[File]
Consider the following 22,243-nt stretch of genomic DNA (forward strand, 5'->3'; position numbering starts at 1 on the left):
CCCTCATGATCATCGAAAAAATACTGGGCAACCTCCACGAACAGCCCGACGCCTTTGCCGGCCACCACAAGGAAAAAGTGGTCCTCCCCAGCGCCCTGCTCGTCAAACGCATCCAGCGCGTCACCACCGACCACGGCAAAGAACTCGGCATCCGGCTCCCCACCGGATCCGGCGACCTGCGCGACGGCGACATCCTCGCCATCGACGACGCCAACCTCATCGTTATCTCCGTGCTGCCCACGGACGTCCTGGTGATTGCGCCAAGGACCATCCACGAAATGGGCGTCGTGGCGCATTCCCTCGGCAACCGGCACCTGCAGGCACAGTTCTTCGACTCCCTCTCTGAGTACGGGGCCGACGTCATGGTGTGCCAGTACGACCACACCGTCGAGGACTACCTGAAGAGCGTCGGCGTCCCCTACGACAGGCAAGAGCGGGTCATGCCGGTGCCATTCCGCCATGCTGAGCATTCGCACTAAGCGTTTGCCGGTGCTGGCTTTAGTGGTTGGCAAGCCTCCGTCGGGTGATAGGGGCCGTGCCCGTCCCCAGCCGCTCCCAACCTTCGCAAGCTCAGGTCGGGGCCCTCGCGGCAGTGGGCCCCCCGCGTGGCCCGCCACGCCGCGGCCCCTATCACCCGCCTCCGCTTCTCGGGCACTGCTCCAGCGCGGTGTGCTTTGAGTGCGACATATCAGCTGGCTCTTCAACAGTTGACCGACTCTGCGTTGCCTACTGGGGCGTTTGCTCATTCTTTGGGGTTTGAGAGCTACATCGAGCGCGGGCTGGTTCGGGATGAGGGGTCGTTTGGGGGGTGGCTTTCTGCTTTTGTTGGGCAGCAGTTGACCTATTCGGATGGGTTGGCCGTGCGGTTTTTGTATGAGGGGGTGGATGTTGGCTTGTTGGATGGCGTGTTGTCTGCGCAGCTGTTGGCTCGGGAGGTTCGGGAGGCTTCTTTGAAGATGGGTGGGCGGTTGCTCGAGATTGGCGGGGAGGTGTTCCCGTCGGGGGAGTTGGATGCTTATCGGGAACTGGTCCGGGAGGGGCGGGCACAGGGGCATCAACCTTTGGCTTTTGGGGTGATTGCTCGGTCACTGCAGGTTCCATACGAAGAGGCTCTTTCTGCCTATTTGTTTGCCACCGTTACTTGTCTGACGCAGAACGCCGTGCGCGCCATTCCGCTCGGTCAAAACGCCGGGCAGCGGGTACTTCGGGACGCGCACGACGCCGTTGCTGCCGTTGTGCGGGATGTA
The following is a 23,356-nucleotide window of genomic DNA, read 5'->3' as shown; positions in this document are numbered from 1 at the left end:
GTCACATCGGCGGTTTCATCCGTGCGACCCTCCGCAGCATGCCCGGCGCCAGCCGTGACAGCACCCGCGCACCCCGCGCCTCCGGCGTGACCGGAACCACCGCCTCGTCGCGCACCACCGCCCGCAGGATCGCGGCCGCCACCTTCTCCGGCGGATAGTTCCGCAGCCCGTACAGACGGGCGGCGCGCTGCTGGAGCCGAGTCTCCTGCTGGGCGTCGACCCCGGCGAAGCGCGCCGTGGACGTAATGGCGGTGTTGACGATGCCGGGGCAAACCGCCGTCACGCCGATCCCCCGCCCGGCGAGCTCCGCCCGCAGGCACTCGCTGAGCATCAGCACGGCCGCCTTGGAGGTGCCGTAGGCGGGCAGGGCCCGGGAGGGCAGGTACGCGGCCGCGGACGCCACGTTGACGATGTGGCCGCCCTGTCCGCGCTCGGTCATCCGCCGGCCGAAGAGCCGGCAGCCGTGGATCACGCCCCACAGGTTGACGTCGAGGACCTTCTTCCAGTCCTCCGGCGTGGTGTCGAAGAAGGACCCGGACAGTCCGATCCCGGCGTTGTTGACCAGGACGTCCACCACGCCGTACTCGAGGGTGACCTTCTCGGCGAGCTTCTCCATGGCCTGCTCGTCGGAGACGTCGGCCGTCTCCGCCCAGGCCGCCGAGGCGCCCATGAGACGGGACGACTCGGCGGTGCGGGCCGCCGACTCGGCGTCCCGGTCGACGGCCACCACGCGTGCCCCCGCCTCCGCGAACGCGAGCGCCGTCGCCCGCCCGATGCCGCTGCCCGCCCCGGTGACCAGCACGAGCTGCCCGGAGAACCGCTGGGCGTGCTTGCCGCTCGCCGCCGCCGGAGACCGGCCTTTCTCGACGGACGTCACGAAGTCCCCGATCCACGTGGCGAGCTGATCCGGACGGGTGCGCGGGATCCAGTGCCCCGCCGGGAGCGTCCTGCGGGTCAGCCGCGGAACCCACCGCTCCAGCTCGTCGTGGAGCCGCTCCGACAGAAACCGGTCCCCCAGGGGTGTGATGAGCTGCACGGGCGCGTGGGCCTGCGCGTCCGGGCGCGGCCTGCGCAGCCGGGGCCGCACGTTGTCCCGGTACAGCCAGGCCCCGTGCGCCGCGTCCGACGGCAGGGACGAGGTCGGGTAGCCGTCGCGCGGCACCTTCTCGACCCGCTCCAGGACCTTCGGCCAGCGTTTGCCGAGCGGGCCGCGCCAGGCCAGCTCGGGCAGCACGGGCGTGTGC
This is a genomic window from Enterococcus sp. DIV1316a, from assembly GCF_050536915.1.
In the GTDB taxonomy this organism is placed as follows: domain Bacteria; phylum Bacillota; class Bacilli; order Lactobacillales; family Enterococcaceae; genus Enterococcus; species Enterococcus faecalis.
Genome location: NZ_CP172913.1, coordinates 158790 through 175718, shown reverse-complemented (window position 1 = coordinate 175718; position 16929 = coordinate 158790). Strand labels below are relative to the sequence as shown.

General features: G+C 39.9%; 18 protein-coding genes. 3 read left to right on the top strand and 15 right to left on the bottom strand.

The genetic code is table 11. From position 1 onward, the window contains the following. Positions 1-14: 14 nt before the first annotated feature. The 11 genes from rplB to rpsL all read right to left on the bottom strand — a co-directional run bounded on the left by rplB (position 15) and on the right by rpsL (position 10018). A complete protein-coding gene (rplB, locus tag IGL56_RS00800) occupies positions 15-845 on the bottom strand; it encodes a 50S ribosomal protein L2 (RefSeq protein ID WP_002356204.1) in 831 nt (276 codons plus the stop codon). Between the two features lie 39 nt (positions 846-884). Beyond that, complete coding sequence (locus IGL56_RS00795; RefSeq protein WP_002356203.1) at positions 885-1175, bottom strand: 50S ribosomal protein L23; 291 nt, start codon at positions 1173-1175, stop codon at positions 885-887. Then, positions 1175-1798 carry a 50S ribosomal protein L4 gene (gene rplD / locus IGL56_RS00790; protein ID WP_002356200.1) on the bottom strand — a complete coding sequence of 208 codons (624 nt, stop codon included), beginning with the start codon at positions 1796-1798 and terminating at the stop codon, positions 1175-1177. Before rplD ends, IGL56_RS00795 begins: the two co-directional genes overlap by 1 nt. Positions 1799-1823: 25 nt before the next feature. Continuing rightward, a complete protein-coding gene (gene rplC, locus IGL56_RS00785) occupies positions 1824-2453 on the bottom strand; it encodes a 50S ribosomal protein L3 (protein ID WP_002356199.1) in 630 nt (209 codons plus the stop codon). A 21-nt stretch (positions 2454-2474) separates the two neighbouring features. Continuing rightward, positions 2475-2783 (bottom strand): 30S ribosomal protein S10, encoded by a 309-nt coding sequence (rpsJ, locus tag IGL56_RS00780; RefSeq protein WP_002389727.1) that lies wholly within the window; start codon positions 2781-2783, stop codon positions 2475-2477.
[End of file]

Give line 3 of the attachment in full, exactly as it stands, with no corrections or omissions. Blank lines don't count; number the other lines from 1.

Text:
The following is a 23,356-nucleotide window of genomic DNA, read 5'->3' as shown; positions in this document are numbered from 1 at the left end: